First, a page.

Walking in Duluth
Trails along creeks, ravines and bays provide stellar hiking in the heart of town.
A few steps into the forest, and it hit.
The tang of cedar bark and pine needles, moistened by droplets of mist from waterfalls. The loamy richness of earth carpeted by ferns.
It was that north-woods perfume all Minnesotans instantly recognize, a powerful eau de outdoors that gladdened my heart and also made it sink with the realization that I'd stayed in the city far, far too long.
Though in truth, I still was in a city. And that was the great thing.
Duluth is a big city, with 86,000 people and a waterfront lined with the grain terminals, ore docks and paper mills that go with its status as the Great Lakes' busiest shipping port.
The celebrated North Shore begins on the city's outskirts, at the Lester River, one of hundreds of creeks and rivers that plunge down the sides of a former glacial basin into what is now Lake Superior.
This is where most people go to get a fix of wilderness, losing themselves in the seven state parks farther up along the shore.
But Duluth itself has wild places in which the city recedes into the distance. The Congdon Park Trail is one of them, starting off Superior Street at 32nd Avenue East and following Tischer Creek 1½ miles up the hillside.
A block from rush-hour traffic, I was peering into a rocky gorge and picking raspberries.
Clambering past Norway pines on the red clay path, I passed one waterfall after another, coursing over sharp basalt boulders into a bed heaped with granite, as smooth and gray as an elephant's flank. A boy scurried past with a fishing rod and disappeared into the trees.
Mining and timber baron Chester Congdon gave this land to the city in 1908; his mansion, Glensheen, is downstream, and the trail bisects a neighborhood of hilly one-way streets and mansions that is as much fun to explore as the trail.
On the Park Point Trail, migrating shorebirds and songbirds are more common. This wonderful trail, four miles round-trip, has some of everything: the ruins of a lighthouse, a working lighthouse, quiet coves and a breakwall with views across the lake of far-off Duluth.
The trail begins from the airport, over the Aerial Lift Bridge and at the end of the street that traverses this sand spit. A wide gravel track leads hikers into a quiet world, broken only by the sawing of crickets and the occasional grunt of cranes in Superior Harbor.
From a hushed thicket of red pine, the trail emerges into sand dunes — carpeted with poison ivy; watch out — and passes the remains of an 1855 lighthouse and an abandoned Coast Guard boathouse with stepped gables.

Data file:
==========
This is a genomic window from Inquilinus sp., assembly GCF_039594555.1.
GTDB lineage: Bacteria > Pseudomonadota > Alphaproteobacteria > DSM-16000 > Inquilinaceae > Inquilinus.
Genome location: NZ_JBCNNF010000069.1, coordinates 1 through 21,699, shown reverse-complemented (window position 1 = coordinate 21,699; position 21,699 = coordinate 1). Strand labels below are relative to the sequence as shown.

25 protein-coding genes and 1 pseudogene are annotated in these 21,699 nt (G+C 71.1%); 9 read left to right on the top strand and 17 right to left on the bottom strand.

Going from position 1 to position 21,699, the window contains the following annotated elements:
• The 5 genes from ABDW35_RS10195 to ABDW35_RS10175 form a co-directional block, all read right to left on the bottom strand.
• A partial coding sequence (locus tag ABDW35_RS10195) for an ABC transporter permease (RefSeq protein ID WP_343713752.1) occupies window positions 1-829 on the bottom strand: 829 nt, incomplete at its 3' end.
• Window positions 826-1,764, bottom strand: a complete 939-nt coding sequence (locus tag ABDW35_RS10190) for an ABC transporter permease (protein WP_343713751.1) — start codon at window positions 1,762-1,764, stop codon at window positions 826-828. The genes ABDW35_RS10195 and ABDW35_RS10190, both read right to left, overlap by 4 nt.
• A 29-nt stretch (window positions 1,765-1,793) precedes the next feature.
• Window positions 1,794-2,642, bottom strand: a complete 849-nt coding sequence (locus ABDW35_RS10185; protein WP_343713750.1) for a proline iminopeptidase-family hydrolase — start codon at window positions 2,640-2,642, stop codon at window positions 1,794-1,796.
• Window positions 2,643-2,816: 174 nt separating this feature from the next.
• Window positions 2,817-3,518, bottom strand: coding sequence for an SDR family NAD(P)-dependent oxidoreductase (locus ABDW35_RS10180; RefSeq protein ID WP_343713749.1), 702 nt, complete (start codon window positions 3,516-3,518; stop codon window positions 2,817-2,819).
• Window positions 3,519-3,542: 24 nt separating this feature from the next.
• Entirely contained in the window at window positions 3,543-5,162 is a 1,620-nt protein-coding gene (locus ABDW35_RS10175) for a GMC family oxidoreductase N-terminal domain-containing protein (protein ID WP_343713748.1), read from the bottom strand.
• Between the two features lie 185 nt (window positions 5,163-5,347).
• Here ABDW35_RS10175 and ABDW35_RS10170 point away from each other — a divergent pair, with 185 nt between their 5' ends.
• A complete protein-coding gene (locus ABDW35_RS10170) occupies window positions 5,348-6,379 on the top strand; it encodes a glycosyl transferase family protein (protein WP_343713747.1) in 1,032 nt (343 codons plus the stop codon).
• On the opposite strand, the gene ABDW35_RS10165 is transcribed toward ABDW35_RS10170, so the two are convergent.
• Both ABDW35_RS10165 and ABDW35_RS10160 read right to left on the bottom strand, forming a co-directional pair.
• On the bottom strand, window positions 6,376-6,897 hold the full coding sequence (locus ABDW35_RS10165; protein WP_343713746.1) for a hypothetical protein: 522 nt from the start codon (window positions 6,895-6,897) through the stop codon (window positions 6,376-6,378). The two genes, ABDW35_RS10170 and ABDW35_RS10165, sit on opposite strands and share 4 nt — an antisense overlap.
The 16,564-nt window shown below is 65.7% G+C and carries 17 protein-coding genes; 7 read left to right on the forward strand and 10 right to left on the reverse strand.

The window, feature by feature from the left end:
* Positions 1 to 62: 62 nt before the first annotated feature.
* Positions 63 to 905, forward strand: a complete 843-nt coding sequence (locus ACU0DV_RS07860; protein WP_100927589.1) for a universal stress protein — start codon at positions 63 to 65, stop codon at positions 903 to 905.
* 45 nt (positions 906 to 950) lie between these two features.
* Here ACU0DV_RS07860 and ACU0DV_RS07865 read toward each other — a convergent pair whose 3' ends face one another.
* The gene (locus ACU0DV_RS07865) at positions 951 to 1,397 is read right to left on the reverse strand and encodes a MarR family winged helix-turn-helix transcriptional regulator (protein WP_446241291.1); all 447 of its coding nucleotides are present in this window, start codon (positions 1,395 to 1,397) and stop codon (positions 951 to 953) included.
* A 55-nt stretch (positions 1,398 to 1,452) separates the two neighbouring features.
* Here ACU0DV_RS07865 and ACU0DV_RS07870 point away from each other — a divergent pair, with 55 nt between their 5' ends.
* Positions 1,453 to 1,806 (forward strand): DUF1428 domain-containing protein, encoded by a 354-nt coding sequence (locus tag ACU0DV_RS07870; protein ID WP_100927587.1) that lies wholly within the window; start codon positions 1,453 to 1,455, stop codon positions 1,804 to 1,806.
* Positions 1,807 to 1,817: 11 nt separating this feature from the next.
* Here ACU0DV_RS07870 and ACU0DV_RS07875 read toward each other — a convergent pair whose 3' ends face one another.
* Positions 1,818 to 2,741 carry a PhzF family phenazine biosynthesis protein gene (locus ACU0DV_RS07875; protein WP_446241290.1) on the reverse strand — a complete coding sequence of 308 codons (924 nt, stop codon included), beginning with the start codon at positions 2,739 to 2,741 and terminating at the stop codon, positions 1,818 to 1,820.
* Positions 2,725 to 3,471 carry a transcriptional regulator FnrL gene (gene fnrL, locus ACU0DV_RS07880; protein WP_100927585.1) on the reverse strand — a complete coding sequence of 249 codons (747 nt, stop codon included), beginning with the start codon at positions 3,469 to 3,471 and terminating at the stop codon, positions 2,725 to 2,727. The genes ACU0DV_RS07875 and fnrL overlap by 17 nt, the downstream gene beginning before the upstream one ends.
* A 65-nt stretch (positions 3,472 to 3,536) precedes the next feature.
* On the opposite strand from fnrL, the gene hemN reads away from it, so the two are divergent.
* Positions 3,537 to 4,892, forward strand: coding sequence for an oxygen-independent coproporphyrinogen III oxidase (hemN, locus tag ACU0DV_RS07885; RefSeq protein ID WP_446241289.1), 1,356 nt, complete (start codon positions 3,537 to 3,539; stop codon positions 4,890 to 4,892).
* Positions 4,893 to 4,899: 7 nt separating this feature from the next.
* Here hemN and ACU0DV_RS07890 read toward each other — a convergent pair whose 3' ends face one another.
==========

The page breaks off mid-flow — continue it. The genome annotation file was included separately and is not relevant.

At the tip of the point, a lighthouse winks at the entry. In 1871, the city of Superior, Wis., tried to stop the dredging of the canal that now separates Park Point from the rest of Duluth.
It won in court, but Duluth citizens armed with picks and shovels finished the deed before a federal marshal could stop them.
Today, only 15 to 20 percent of harbor shipping arrives through Superior's natural entry.
The city's most visible trail starts on the other side of the Aerial Lift Bridge, where the paved, seven-mile Lakewalk follows Lake Superior from the Aerial Lift Bridge to Fitger's, Leif Erickson Park and the Rose Garden.
It's fun to walk, and the lakefront bustle gives it a festive air.
The trail continues past the Beacon Pointe condo resort at 21st Avenue (its construction right on the trail route remains a sore point to locals) and along the excursion-railroad tracks.
At 32nd Avenue, you can take a detour to walk the Congdon Park Trail (three blocks to the left) or visit Glensheen mansion (one block to the right).
The Lakewalk continues through the Congdon and Lakeside neighborhoods to Lester Park and back to the Lake Superior shoreline at Kitchi Gammi Park.
The nearly 1-mile Lester-Amity Trail follows the Lester River at the edge of town, off Superior Street and 61st Avenue East.
On the opposite side of town, another trail follows a lesser-known shoreline. The five-mile Waabizheshikana ( waa-bah-zhay-kuh-nuh) Trail, formerly the Western Waterfront Trail, follows the St. Louis River estuary.
From the trailhead across from the Lake Superior Zoo, at Grand Avenue and 72nd Avenue West, the shady trail skirts the foot of Spirit Mountain Ski Area, with views of river and cattail marshes that are prime waterfowl habitat.
Three other trails cross paths with the Superior Hiking Trail, which stretches from Jay Cooke State Park to Hawk Ridge and beyond, roughly following the same terraces used by Skyline Parkway.
For more, see Hiking in Duluth and Duluth's Skyline Parkway.
In West Duluth, the 3¾-mile Mission Creek Trail follows part of the old Skyline Boulevard in the Fond du Lac area of West Duluth, at 131st Avenue West.
Also in West Duluth, from the Lake Superior Zoo off Grand Avenue, the 1¼-mile Kingsbury Creek Trail winds along Kingsbury Creek. It's a spur of the Superior Hiking Trail.
In the heart of East Duluth, off Skyline Parkway, the 2½-mile Chester Park Trail has two sections. One goes through the park, which includes a playground and two ski jumps, and one goes down both sides of Chester Creek.
The trail down the west side of the creek, which includes small waterfalls, a cliff-lined gorge and swimming holes, is very scenic and a favorite spot of locals.
From the end of the trail at East Fourth Street, it's five blocks along 14th Avenue to the Rose Garden and Lakewalk .
For more information, call the Department of Parks and Recreation, 218-730-4300.